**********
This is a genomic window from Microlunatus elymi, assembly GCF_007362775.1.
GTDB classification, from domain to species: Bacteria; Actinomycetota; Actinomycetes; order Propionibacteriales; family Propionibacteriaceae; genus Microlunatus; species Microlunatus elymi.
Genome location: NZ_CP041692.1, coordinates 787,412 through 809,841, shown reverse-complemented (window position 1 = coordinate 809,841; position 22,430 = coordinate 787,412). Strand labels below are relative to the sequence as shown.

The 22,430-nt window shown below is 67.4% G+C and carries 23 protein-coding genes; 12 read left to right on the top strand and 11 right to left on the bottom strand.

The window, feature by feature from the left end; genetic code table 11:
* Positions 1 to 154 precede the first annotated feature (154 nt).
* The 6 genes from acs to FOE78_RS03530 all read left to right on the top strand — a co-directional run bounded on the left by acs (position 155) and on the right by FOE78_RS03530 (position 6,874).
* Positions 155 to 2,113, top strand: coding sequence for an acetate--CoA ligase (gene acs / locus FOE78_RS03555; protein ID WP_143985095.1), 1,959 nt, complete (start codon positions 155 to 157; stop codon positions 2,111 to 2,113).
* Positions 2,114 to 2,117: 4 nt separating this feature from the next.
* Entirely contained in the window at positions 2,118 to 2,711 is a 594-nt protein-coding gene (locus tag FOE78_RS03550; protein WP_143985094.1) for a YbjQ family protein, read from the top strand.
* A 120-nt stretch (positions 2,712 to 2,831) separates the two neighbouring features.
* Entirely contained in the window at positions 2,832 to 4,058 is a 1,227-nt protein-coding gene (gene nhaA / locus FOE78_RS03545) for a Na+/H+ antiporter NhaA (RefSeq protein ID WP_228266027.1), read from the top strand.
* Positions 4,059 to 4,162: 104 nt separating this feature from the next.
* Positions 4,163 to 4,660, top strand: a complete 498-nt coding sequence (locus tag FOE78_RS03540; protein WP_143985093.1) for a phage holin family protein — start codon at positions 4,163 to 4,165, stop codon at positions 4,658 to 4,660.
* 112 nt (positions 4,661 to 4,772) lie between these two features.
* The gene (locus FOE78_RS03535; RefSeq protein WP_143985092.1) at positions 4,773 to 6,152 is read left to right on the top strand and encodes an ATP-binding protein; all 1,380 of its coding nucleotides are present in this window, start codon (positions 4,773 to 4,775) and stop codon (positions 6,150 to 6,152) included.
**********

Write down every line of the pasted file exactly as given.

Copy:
This is a genomic window from Microlunatus elymi, assembly GCF_007362775.1.
GTDB classification, from domain to species: Bacteria; Actinomycetota; Actinomycetes; order Propionibacteriales; family Propionibacteriaceae; genus Microlunatus; species Microlunatus elymi.
Genome location: NZ_CP041692.1, coordinates 787,412 through 809,841, shown reverse-complemented (window position 1 = coordinate 809,841; position 22,430 = coordinate 787,412). Strand labels below are relative to the sequence as shown.

The 22,430-nt window shown below is 67.4% G+C and carries 23 protein-coding genes; 12 read left to right on the top strand and 11 right to left on the bottom strand.

The window, feature by feature from the left end; genetic code table 11:
* Positions 1 to 154 precede the first annotated feature (154 nt).
* The 6 genes from acs to FOE78_RS03530 all read left to right on the top strand — a co-directional run bounded on the left by acs (position 155) and on the right by FOE78_RS03530 (position 6,874).
* Positions 155 to 2,113, top strand: coding sequence for an acetate--CoA ligase (gene acs / locus FOE78_RS03555; protein ID WP_143985095.1), 1,959 nt, complete (start codon positions 155 to 157; stop codon positions 2,111 to 2,113).
* Positions 2,114 to 2,117: 4 nt separating this feature from the next.
* Entirely contained in the window at positions 2,118 to 2,711 is a 594-nt protein-coding gene (locus tag FOE78_RS03550; protein WP_143985094.1) for a YbjQ family protein, read from the top strand.
* A 120-nt stretch (positions 2,712 to 2,831) separates the two neighbouring features.
* Entirely contained in the window at positions 2,832 to 4,058 is a 1,227-nt protein-coding gene (gene nhaA / locus FOE78_RS03545) for a Na+/H+ antiporter NhaA (RefSeq protein ID WP_228266027.1), read from the top strand.
* Positions 4,059 to 4,162: 104 nt separating this feature from the next.
* Positions 4,163 to 4,660, top strand: a complete 498-nt coding sequence (locus tag FOE78_RS03540; protein WP_143985093.1) for a phage holin family protein — start codon at positions 4,163 to 4,165, stop codon at positions 4,658 to 4,660.
* 112 nt (positions 4,661 to 4,772) lie between these two features.
* The gene (locus FOE78_RS03535; RefSeq protein WP_143985092.1) at positions 4,773 to 6,152 is read left to right on the top strand and encodes an ATP-binding protein; all 1,380 of its coding nucleotides are present in this window, start codon (positions 4,773 to 4,775) and stop codon (positions 6,150 to 6,152) included.